Insurance group also registering as a public company, while split from parent RBS more likely to be through flotation
RBS Insurance Group (RBSI) has changed its name to Direct Line Insurance Group and converted to a public limited company from a private entity, Companies House filings reveal.
The move is a strong signal that RBSI intends to split from The Royal Bank of Scotland (RBS) through a flotation rather than a trade sale in the second half of 2012.
But it does not rule out a trade sale, as RBSI is pursuing a two-track separation strategy and keeping its options open.
RBSI declined to comment on the filing.
But the filing confirms that the group will take the name of what is probably its best-known brand, Direct Line. RBSI also owns direct personal lines household names Churchill and Privilege, as well as broker-only commercial underwriter NIG.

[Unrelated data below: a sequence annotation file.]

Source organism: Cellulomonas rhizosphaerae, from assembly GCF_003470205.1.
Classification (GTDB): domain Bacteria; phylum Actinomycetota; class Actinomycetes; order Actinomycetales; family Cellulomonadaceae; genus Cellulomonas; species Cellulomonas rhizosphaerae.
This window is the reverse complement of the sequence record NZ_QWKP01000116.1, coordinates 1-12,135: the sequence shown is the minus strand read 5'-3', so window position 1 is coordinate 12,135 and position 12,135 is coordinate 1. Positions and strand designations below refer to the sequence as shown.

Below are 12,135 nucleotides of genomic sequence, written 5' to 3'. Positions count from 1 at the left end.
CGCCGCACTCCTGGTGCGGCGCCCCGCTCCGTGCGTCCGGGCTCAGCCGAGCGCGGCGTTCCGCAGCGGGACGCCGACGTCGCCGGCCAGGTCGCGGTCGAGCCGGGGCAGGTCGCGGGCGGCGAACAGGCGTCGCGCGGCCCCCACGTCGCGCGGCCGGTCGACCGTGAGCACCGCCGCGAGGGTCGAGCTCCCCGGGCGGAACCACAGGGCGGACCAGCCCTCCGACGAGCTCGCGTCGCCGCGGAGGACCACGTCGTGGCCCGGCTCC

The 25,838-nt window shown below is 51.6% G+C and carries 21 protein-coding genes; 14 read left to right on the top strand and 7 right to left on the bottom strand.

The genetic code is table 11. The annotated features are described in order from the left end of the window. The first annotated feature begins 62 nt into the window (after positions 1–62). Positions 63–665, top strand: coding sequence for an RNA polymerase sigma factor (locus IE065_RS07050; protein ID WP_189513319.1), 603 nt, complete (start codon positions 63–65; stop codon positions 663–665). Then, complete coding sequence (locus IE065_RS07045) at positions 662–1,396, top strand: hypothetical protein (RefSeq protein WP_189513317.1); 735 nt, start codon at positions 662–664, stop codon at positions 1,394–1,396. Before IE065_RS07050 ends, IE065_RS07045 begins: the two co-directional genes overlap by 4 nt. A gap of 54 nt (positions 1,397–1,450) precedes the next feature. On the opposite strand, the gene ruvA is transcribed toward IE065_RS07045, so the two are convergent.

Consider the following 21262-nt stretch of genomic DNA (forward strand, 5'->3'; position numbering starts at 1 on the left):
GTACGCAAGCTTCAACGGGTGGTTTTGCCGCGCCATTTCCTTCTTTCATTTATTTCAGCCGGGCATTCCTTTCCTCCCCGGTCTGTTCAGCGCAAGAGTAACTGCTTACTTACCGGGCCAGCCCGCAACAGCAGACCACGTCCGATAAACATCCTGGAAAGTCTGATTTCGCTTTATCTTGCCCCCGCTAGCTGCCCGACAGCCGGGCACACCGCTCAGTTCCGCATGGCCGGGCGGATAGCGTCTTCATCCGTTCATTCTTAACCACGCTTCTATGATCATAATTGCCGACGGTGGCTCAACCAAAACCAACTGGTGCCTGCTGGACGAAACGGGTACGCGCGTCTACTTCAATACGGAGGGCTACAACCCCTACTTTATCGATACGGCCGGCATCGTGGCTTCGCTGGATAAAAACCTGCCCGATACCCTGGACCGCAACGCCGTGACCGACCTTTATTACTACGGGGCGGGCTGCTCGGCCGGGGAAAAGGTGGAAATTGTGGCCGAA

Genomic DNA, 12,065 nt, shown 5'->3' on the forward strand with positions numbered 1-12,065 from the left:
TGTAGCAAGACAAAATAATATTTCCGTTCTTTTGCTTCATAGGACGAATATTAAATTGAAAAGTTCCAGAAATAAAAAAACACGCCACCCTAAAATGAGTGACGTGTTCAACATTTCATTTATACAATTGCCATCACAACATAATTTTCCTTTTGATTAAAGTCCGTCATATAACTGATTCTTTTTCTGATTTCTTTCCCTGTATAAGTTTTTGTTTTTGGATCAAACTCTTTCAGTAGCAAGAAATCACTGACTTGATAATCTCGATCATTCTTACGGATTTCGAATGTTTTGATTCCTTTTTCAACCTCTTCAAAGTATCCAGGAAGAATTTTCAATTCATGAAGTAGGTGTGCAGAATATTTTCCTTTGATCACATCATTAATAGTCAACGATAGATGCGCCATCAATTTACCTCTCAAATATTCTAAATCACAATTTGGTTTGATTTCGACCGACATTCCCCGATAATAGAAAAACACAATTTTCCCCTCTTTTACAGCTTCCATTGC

RBS has to divest the majority of RBSI by the end of 2013 and the entirety of the insurance group by the end of 2014 as part of the conditions of its bail-out by the UK government amid the financial crisis in 2008.
While RBSI has said it is keeping its options open, a flotation has long been viewed as the most likely form of separation from its former parent. Observers are sceptical that a suitable trade buyer could be found given the scale of RBSI – the UK’s largest personal lines insurer – and the current economic environment.
If it lists on the stock exchange, RBSI will float a minority of the business in the second half of 2012, and would follow this up with a secondary listing in 2013.
RBSI has taken a number of steps to separate itself from its parent in recent months. In November, for example, it hired former Brit investor relations head Neil Manser to run its standalone investor relations function.
RBSI made an operating profit of £329m for the first nine months of 2011 and reported a return on equity of 10%. This followed a £295m loss for the full 2010 year. RBSI told analysts last year that a sensible return on equity to expect from the company as a standalone entity would be in the mid-teens.